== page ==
Maggie Thatcher, Milk Snatcher!
I still recall that chant by her opponents, dating from 1971, I think, when Margaret Thatcher was appointed Secretary of State for Education and Science in the Heath administration and attempted to cut spending for nonacademic things, including the free milk program for elementary students. Of course, I was too young to be aware of Thatcher at the time, being merely an eighth grader in the isolated Ozarks, and I learned of Thatcher's 'milk-snatching' intentions only later, around 1979, when she became Britain's Prime Minister and I was old enough to have developed some political views and to take an interest in international politics. Having benefitted from free milk as a poor young elementary student, I instinctively disliked Thatcher's conservative politics and found my attention grabbed by the chant.
Now, much older, perhaps slightly wiser, and confronted by the Korean Left's insistence on 'free' lunches for all elementary school students in Seoul, I mutter, "Free lunches? There is no free lunch! Where will the money for these 'free' lunches come from?" As a taxpayer, I know, of course. From me . . . and everybody else, more or less. But in the long run, as society ages in a country whose birthrate is below replacement level, I raise the same question: "Where will all that money come from?" So, I look at Thatcher with different eyes . . .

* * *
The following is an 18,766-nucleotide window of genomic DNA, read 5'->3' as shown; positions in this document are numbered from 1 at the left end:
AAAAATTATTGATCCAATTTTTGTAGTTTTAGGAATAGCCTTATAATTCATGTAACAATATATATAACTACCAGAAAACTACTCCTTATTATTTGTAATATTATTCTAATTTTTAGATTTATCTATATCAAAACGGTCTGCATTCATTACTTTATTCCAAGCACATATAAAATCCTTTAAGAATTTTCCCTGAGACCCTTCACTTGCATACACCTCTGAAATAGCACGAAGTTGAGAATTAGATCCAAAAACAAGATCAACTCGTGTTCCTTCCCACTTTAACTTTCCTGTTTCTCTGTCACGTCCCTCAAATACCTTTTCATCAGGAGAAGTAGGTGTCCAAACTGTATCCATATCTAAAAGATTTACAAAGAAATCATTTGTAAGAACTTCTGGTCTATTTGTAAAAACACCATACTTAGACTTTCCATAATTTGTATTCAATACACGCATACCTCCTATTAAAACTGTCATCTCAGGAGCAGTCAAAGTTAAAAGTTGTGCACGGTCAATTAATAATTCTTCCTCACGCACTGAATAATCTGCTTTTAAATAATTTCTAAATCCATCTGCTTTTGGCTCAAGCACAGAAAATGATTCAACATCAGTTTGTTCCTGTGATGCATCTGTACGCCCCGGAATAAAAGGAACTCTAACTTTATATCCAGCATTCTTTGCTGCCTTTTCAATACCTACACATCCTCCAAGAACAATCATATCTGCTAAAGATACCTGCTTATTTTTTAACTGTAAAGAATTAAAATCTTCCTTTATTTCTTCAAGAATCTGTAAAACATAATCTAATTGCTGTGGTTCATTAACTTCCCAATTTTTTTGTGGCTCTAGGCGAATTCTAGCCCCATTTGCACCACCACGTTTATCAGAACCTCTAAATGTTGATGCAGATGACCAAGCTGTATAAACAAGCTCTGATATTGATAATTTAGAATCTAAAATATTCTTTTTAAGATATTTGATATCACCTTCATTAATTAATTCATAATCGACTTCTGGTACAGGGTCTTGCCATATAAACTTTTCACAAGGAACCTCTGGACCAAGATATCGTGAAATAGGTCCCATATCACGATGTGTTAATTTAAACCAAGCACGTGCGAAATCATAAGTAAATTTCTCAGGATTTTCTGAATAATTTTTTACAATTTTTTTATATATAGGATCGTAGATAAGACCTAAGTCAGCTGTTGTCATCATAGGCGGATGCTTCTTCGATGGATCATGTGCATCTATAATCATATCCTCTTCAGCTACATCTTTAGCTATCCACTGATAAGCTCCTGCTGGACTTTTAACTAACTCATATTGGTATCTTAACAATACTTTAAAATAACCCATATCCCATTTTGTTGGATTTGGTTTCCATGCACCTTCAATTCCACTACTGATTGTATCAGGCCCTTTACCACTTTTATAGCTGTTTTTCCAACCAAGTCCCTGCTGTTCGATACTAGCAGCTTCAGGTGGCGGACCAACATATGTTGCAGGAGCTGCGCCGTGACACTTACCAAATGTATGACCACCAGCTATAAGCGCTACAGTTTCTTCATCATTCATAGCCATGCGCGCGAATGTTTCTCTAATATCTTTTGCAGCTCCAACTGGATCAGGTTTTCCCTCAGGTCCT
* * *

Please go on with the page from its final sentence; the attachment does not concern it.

Newsweek has a fascinating article by Amanda Foreman on this woman whom the Soviets called The Iron Lady: "The New Thatcher Era" (December 26, 2011 - January 2, 2012). Readers can go to the link to read the entire article on how Thatcher predicted the European Union's current problems, so I'll just note an anecdote by Meryl Streep, who plays Thatcher in a new film, for Streep happened to see Thatcher give a speech in 2001, one of the many speeches that she gave after leaving public office:
After she left office, Thatcher's chief occupation became giving speeches, lots and lots of speeches, for lots and lots of money. Streep happened to stumble on one such event while visiting her daughter at Northwestern University: "She delivered the lecture, which was smooth and very controlled. And then she started to take questions. She continued for over an hour and a half, gaining in animation and zeal as she went on. I thought, oh my God, she's absolutely formidable."In retrospect, I think so, too. She was formidable, great, towering over the men of her era. I didn't appreciate her enough at the time, and I'm saddened to hear of her decline due to the blight of Alzheimers.
I even went out and bought her biography for my daughter, hoping to provide motivation . . .